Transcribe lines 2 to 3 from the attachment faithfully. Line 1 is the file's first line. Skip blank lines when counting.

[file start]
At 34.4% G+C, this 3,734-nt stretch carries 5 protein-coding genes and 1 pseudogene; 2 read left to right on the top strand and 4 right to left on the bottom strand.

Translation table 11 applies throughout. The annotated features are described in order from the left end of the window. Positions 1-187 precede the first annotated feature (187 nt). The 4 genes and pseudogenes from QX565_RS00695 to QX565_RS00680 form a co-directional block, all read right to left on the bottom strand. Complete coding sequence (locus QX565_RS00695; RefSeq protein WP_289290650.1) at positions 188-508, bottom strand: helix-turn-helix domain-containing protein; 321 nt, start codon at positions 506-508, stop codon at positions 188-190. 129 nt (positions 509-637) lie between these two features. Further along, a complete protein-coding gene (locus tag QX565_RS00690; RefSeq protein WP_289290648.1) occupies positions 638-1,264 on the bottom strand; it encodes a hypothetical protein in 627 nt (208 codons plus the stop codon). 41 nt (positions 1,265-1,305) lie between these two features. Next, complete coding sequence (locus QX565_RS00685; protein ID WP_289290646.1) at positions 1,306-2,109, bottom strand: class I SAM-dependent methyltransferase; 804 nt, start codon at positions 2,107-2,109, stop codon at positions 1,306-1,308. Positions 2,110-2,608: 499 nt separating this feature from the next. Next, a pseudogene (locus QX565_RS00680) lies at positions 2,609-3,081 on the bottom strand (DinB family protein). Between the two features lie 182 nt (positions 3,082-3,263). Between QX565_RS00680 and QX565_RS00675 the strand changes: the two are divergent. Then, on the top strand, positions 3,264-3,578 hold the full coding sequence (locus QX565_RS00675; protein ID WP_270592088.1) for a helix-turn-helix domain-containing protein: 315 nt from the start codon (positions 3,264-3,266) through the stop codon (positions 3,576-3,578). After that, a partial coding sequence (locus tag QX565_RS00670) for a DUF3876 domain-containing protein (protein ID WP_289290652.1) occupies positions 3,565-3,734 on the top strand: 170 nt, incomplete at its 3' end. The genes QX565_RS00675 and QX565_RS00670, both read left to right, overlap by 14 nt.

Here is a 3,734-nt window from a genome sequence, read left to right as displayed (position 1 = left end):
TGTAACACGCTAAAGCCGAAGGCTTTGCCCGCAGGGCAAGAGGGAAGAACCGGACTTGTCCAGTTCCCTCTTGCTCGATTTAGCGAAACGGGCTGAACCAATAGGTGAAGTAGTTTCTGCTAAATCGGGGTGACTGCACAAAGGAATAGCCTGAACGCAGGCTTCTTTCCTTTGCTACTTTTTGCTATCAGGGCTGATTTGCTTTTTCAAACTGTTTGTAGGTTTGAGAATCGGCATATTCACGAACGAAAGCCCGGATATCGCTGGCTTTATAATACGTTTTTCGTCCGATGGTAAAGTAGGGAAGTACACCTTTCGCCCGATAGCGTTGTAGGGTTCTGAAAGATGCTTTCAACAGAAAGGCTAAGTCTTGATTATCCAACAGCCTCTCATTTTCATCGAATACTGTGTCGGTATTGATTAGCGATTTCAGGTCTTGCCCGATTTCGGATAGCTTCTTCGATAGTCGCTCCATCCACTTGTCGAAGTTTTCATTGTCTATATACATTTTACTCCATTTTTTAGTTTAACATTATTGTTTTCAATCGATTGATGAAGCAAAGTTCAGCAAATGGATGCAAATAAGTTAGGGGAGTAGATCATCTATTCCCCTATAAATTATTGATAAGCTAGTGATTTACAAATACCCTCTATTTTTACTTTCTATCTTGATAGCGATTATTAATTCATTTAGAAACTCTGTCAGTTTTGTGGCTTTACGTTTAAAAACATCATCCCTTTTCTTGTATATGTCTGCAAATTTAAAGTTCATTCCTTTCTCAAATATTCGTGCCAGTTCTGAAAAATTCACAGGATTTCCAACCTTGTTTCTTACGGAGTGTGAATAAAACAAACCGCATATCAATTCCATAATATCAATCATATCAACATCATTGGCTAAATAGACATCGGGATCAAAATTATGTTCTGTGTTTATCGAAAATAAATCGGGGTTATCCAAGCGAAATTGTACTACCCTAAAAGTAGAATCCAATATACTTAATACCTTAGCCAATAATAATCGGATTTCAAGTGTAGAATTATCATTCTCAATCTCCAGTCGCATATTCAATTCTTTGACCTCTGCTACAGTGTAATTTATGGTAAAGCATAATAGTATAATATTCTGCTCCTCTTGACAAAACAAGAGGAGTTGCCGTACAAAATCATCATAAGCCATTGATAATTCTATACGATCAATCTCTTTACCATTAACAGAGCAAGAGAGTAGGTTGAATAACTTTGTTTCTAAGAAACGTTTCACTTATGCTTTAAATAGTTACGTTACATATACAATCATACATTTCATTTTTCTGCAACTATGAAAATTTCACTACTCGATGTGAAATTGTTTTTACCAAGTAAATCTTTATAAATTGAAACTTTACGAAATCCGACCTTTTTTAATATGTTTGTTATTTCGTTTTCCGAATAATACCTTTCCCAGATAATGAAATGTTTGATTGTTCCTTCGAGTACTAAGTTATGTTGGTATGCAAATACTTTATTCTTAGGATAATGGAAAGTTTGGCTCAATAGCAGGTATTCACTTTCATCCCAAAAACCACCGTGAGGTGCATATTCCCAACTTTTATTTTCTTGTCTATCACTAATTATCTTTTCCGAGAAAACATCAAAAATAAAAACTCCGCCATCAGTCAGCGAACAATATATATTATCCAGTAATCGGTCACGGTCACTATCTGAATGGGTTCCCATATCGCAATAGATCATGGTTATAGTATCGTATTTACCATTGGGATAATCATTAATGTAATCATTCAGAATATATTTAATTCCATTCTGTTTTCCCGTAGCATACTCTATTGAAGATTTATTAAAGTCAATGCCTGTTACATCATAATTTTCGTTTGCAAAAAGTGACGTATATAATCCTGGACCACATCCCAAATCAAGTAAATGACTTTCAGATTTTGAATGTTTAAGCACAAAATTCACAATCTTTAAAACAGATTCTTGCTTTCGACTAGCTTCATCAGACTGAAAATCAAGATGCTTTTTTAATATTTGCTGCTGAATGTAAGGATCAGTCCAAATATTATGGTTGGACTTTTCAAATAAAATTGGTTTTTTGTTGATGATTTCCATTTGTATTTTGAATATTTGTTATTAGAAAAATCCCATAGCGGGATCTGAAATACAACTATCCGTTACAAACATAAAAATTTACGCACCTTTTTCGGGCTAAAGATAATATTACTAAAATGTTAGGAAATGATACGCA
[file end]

Translation table 11 applies throughout. The annotated features are described in order from the left end of the window. Positions 1-187 precede the first annotated feature (187 nt). The 4 genes and pseudogenes from QX565_RS00695 to QX565_RS00680 form a co-directional block, all read right to left on the bottom strand. Complete coding sequence (locus QX565_RS00695; RefSeq protein WP_289290650.1) at positions 188-508, bottom strand: helix-turn-helix domain-containing protein; 321 nt, start codon at positions 506-508, stop codon at positions 188-190. 129 nt (positions 509-637) lie between these two features. Further along, a complete protein-coding gene (locus tag QX565_RS00690; RefSeq protein WP_289290648.1) occupies positions 638-1,264 on the bottom strand; it encodes a hypothetical protein in 627 nt (208 codons plus the stop codon). 41 nt (positions 1,265-1,305) lie between these two features. Next, complete coding sequence (locus QX565_RS00685; protein ID WP_289290646.1) at positions 1,306-2,109, bottom strand: class I SAM-dependent methyltransferase; 804 nt, start codon at positions 2,107-2,109, stop codon at positions 1,306-1,308. Positions 2,110-2,608: 499 nt separating this feature from the next. Next, a pseudogene (locus QX565_RS00680) lies at positions 2,609-3,081 on the bottom strand (DinB family protein). Between the two features lie 182 nt (positions 3,082-3,263). Between QX565_RS00680 and QX565_RS00675 the strand changes: the two are divergent. Then, on the top strand, positions 3,264-3,578 hold the full coding sequence (locus QX565_RS00675; protein ID WP_270592088.1) for a helix-turn-helix domain-containing protein: 315 nt from the start codon (positions 3,264-3,266) through the stop codon (positions 3,576-3,578). After that, a partial coding sequence (locus tag QX565_RS00670) for a DUF3876 domain-containing protein (protein ID WP_289290652.1) occupies positions 3,565-3,734 on the top strand: 170 nt, incomplete at its 3' end. The genes QX565_RS00675 and QX565_RS00670, both read left to right, overlap by 14 nt.

Here is a 3,734-nt window from a genome sequence, read left to right as displayed (position 1 = left end):